Can someone identify this rifle


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jon1996
January 23, 2004, 05:03 AM
hello,
my dad just came this rifle and i dont know what it is, he said it came from ww2 and he had never found shells for it, i included a pic of it, please if anyone knows what it is and if it is worth keeping,
thanks,
jon

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KW
January 23, 2004, 05:08 AM
Appears to be a K98 Mauser to my untrained eye. There should be some various stampings on top of the reciever - they might help some of the experts on here tell you when and where it was made.

jon1996
January 23, 2004, 05:38 AM
here are some of the markings on the reciever if that will help on the top of it it has dot then under that it has 1942, on the side of it the left side it has8864 then behind that it has g.33/40 that is all it has on it, it is in very good shape other than being dirty, what type of ammo does this take and where can i get it, also is it worth anything, should i sell it or keep it?
thanks,
jon

Marko Kloos
January 23, 2004, 06:51 AM
The G.33/40 is a variant of the Mauser 98k, and a fairly rare one at that. It was exclusively issued to German mountain troops in World War II.

All of the G.33/40s were made between 1940 and 1942 at the Czechoslovakian Brno factory. After the Germans took over Czechoslovakia, they continued production at the Brno factory for the German military, and they modified the Czech Vz16/33 carbine into the G.33/40.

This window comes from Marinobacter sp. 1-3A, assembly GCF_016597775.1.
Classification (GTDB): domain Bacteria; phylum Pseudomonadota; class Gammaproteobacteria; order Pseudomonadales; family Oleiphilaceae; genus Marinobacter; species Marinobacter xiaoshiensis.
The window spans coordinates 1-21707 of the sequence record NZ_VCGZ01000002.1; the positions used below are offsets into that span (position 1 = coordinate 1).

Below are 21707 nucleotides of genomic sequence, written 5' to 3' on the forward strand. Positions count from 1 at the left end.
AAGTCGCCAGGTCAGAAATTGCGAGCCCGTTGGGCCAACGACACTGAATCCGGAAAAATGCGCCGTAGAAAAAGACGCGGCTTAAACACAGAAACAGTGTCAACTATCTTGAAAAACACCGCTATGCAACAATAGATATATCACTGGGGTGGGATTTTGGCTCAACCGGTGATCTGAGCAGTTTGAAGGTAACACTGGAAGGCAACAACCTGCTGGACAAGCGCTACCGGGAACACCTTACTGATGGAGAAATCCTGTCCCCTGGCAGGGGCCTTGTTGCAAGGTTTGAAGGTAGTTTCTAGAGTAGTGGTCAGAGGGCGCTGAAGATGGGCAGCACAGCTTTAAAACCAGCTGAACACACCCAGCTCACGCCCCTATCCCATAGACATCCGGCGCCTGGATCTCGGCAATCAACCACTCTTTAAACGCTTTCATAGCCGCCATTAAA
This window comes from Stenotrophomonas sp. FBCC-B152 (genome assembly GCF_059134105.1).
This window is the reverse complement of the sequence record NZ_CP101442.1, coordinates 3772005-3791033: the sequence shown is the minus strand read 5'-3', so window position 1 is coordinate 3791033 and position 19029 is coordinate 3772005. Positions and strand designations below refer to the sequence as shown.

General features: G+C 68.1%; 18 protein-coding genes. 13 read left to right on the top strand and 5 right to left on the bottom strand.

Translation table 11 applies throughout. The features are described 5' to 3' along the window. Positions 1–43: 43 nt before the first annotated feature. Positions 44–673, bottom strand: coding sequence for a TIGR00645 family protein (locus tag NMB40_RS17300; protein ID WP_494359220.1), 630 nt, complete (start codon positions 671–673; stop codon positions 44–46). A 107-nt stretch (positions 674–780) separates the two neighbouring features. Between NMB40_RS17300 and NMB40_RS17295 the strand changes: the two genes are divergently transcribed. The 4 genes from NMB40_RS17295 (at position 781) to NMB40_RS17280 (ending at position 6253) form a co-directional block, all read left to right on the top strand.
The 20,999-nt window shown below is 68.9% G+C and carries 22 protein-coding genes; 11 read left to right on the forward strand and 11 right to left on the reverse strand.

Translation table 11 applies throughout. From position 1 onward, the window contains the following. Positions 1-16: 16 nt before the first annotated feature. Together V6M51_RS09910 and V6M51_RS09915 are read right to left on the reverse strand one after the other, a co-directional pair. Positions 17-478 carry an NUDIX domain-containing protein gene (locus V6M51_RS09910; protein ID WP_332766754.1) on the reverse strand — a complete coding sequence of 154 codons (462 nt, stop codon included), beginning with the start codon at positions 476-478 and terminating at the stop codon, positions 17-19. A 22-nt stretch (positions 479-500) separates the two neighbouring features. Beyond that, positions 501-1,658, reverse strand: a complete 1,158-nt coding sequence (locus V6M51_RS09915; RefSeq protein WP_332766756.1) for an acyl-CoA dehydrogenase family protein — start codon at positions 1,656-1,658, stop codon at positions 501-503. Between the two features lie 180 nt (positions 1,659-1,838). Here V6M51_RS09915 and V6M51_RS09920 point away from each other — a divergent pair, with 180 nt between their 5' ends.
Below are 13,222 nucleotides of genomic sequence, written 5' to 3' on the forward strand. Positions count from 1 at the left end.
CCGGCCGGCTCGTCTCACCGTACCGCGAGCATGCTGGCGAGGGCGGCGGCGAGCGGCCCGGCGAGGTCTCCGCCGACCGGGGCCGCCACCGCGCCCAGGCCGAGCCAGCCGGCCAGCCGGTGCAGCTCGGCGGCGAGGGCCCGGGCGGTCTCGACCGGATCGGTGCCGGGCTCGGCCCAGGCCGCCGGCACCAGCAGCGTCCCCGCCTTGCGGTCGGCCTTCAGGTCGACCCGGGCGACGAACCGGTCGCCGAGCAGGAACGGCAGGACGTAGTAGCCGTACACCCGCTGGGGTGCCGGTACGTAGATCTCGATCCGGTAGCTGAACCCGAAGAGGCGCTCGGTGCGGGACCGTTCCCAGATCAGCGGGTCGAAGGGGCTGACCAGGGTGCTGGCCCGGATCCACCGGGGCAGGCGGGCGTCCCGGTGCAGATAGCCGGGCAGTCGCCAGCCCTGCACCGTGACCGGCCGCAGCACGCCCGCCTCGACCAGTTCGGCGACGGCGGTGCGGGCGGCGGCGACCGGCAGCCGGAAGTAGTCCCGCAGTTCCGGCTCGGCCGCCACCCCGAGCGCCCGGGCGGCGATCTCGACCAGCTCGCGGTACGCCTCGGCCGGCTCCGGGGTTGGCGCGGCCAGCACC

It is a rare Mauser variant and one that gets faked a lot. If the numbers don't match, the rifle is still worth between $600 to $1200 depending on its condition. If all numbers match, it can be worth anywhere from $1400 upward. A mint original with all numbers matching goes for $1600-2000 these days.

Yours looks authentic at first glance. The steel reinforcement on the left side of the stock by the buttplate is unique to the G.33/40, and it is rumored to be a reinforcement to make the rifle serve as a climbing aid. The front sight hood is smaller and more rounded than a regular 98k Mauser, which is also correct for that rifle. It should also have a flattended and hollowed-out bolt handle. Your "dot marking" and receiver markings alre also correct for a G.33/40.

You have a very rare and desirable variant of the Mauser there, one that was only produced for two years and issued only to the elite mountain troops. It fires the standard 8x57JS cartridge, also known as the 8mm Mauser. Do NOT alter that rifle in any way, it is a highly valuable collector's item. Don't let anyone buy it off you for a song and a dance, either. Like I said, even if the numbers don't match, it'll be worth a lot...and if all the serial numbers match, your rifle is worth at least $1400.